and convinced him to the point where he's given them a cheque for £2,000
and the roof was fine, nothing wrong with the roof whatsoever.
If someone comes to your door,
if you don't know them, don't deal with them.
Just say, "No, I'm not interested," and close the door.
Well, time marches on and with the meeting over,
Derek heads off to check on some more security lighting
being installed on a nearby house by trusted electrician Geoff Clarke.
He's a member of the Derbyshire Trusted Trader scheme,
set up by the local council to put consumers in touch
with honest and reliable tradespeople,
because, let's face it, the vast majority do a terrific job.
It's only a tiny minority who try to rip you off on the doorstep.
It's really important, especially for older people and vulnerable people,
to take a lot of care over who they let into their premises to work for them.
It's very windy weather today and there'll be damage to people's roofs,
and likely lads will be around offering to do work.
We know that if people use Derbyshire's Trusted Traders scheme
they will get legitimate tradesmen,
and get a fair job done for a fair price.
More and more local councils around the UK
are setting up Trusted Trader schemes
so it's always worth checking whether yours has got one.
I treat clients as I want to be treated myself, you know,
I wouldn't like to be ripped off and I've no intention
of ripping anybody else off.
All people want is a good job doing for a fair price.
Through the Derbyshire Trusted Traders schemes,
hopefully that will make things a lot better for people.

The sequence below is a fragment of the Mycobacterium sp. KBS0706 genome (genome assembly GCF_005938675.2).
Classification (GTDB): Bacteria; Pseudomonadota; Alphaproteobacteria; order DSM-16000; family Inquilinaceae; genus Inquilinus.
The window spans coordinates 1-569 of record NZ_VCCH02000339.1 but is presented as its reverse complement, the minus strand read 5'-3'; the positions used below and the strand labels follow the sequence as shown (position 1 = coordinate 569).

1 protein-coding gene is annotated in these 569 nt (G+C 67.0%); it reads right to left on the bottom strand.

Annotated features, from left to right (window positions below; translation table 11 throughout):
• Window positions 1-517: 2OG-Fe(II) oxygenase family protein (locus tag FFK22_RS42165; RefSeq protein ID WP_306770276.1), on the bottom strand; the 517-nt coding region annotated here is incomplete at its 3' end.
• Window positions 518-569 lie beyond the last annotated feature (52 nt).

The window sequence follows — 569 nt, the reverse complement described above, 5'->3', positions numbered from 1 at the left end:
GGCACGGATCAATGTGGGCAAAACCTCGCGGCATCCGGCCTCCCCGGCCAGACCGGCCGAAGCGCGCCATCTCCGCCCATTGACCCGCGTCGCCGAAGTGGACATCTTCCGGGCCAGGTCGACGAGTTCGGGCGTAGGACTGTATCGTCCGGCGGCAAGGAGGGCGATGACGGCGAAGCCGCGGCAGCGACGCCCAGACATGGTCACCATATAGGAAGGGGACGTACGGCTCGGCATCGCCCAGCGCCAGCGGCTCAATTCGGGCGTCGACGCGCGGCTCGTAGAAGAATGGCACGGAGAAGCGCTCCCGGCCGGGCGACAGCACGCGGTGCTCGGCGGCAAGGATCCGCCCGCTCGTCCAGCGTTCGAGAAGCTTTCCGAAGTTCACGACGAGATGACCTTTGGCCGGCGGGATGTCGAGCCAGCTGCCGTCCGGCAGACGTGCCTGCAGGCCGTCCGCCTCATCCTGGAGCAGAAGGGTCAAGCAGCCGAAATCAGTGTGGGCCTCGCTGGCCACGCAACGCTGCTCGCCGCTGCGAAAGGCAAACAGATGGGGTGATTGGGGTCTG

It's great to see the community rallying round
in the fight against rogue traders.
Job done, Derek hits the streets
because there are still plenty of visits to make
before the end of the day.
All I can say is, keep up the very good work, Derek! Well done!
Now, I've had a lovely email from Sally Grayshon,
from Greater Manchester.
She was burgled in 1999 and as a result set up a Homewatch group,
keeping neighbours in touch with news of any local crimes.
Sally says it has led to numerous other social events
like barbeques, parties, and lots of lovely conversations in the garden.
A growing community spirit, which I think is terrific.
Let's look at a story from the West Midlands,
where a rogue builder called Ronald Wright
managed to fleece a staggering amount of money from his customers
without finishing a single job.
Amongst his unsuspecting victims ware Tania and Alan Chuck.
In early 2005, they decided to build a two-storey extension
and after getting architects plans drawn up,
they were ready to go.
Now enter Ron Wright, but little did the Chucks know
that by this stage, Ron had already left eight customers high and dry
with unfinished work, despite taking their money.
He was such a likeable person, he created a trust.
He was just easy to talk to. He sold himself really well.
If nothing else, Ron certainly had the gift of the gab
and after the meeting,
the Chucks agreed a price of £35,000 to complete their extension,
with a payment of £10,000 in cash up front.
For the first six weeks, he worked beautifully.
Came in, did the basics, laid the foundations and stuff,
so there was no complaints.
After a flying start, things were going well
and under the payment scheme they'd agreed,
the Chucks now had to give Ron another £20,000 in cash.
But in August 2005, work ground to a halt and Ron disappeared.
We would phone, initially it started with,
"Oh, he's just building a little wall for another person.
"It will take him about a week and he'll be back."
And then, "Oh, his guys are working on another job,
"he has to, it's an emergency."
But as Phil Page from Trading Standards' Scambusters team
was to discover, this vanishing act was Ron's speciality.
All of these stories were consistent
with what we were hearing from other victims.
They have difficulty getting hold of him.
He comes up with one excuse after another about why he can't make it.
After countless calls and emails over the summer of 2005,
Tania and her husband finally managed to get hold of Ron,
who explained that his mother had passed away.
We made peace, he sold himself all over again and we agreed
he was going to come back and finish the structure off.
At the same time,